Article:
Well, here you are! If you've studied all the lessons, then you've learned about why we collect coins and who started the hobby; what's on a coin and what it means; how to find, judge, and organize your coins; and how to examine, clean, show, and store your collection.
You've probably also learned that there's a lot left to learn! Numismatics can be a lifelong passion and a lifelong learning experience. But you've taken a first step!
The United States Mint H.I.P. Pocket Change site gives you lots of ways to learn about coins. Have you seen all the areas of the site? Do this site quest to solve a puzzle and explore the site at the same time!
If you have done all the other lessons, you're ready to get your diploma. If your computer is hooked up to a printer, you can print your diploma, fill in your name, and hang it proudly on your wall. Or you can move on to the last part of the course and get your diploma at the end.
You can find out more about collecting by calling or writing to numismatic groups like the American Numismatic Association (www.money.org, 800-367-9723) and the American Numismatic Society (http://numismatics.org, 212-571-4470).
You can also go to a coin club meeting or coin show. Your newspaper or library may list clubs and their meetings. There may even be one at your school—or you could ask your teacher to help you start one!
And don't forget to visit "10 Facts Every Coin Kid Should Know" here at Camp Coin to review and expand some major facets of collecting.
If you have email, you can have the United States Mint send you information about new coin products. Go to www.usmint.gov/email/?action=newsletters and click on "Electronic Newsletters" to subscribe to the product notification newsletter or the Coins Online newsletter.
Check out reference books at:
If you are interested in collecting and studying coins, notes, tokens, or medals, try joining a coin club. Local and national collecting groups will provide another dimension to your hobby. Lists of clubs are available online.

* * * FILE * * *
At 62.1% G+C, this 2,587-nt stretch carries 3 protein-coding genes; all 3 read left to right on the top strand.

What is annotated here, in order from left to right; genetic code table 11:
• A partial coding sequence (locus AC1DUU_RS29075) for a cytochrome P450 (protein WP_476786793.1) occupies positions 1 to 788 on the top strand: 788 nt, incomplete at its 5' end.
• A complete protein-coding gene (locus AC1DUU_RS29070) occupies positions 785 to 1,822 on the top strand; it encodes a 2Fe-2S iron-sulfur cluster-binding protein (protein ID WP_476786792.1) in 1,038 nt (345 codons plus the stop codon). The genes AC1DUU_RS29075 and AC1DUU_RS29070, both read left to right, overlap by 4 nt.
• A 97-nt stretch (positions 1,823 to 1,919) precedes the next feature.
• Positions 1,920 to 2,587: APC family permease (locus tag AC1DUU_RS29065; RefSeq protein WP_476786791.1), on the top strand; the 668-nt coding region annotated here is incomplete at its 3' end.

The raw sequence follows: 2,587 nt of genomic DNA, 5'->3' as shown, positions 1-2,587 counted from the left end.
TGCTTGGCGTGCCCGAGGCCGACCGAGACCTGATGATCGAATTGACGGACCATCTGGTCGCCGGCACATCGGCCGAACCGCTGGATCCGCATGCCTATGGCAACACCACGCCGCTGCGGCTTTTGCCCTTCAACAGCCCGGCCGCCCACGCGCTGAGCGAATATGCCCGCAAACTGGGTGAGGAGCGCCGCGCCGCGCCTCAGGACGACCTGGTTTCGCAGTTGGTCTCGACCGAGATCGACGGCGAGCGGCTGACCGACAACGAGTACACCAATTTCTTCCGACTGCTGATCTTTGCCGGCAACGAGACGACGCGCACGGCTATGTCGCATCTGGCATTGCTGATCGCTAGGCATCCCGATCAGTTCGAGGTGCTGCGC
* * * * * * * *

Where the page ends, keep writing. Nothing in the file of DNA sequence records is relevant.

If you are a new collector of U.S. coins, a coin guide can be helpful. For example, A Guide Book of United States Coins by R.S. Yeoman is also known as the "red book." It is published every year and covers all official U.S. coins from colonial times to the present. You can find values of U.S. coins in The Handbook of United States Coins, commonly known as the "blue book."
Other books can help you learn how to grade coins. Examples are Official A.N.A Grading Standards for United States Coins and Coin Grading and Counterfeit Detection by PCGS.
You can also subscribe to periodicals like COINage, Coins, Coin World, First Strike, Numismatic News, and The Numismatist.
If a coin is green and slimy from PVC, don't try to clean it yourself. This is a serious problem that's best handled by a professional. For instance, you can contact the ANA Conservation Services or find a collector or dealer through the phone book under "Hobbies," "Coins," or "Coin Dealers."
You can exchange some mutilated coins by mailing them to the United States Mint at P.O. Box 400, Philadelphia, PA 19106. But if they are too badly damaged, they cannot be redeemed.
Foreign coins are always interesting, but they're not always rare and valuable. You can find ranges of values in books like Standard Catalog of World Coins and the Standard Catalog of World Paper Money, or have a dealer evaluate them.
The same rules of numismatics govern ancient coins as well as modern ones. A coin's numismatic value is based on its rarity and condition and on market factors, not just age. There are many sources of info on ancient coins. Some can be found in public libraries.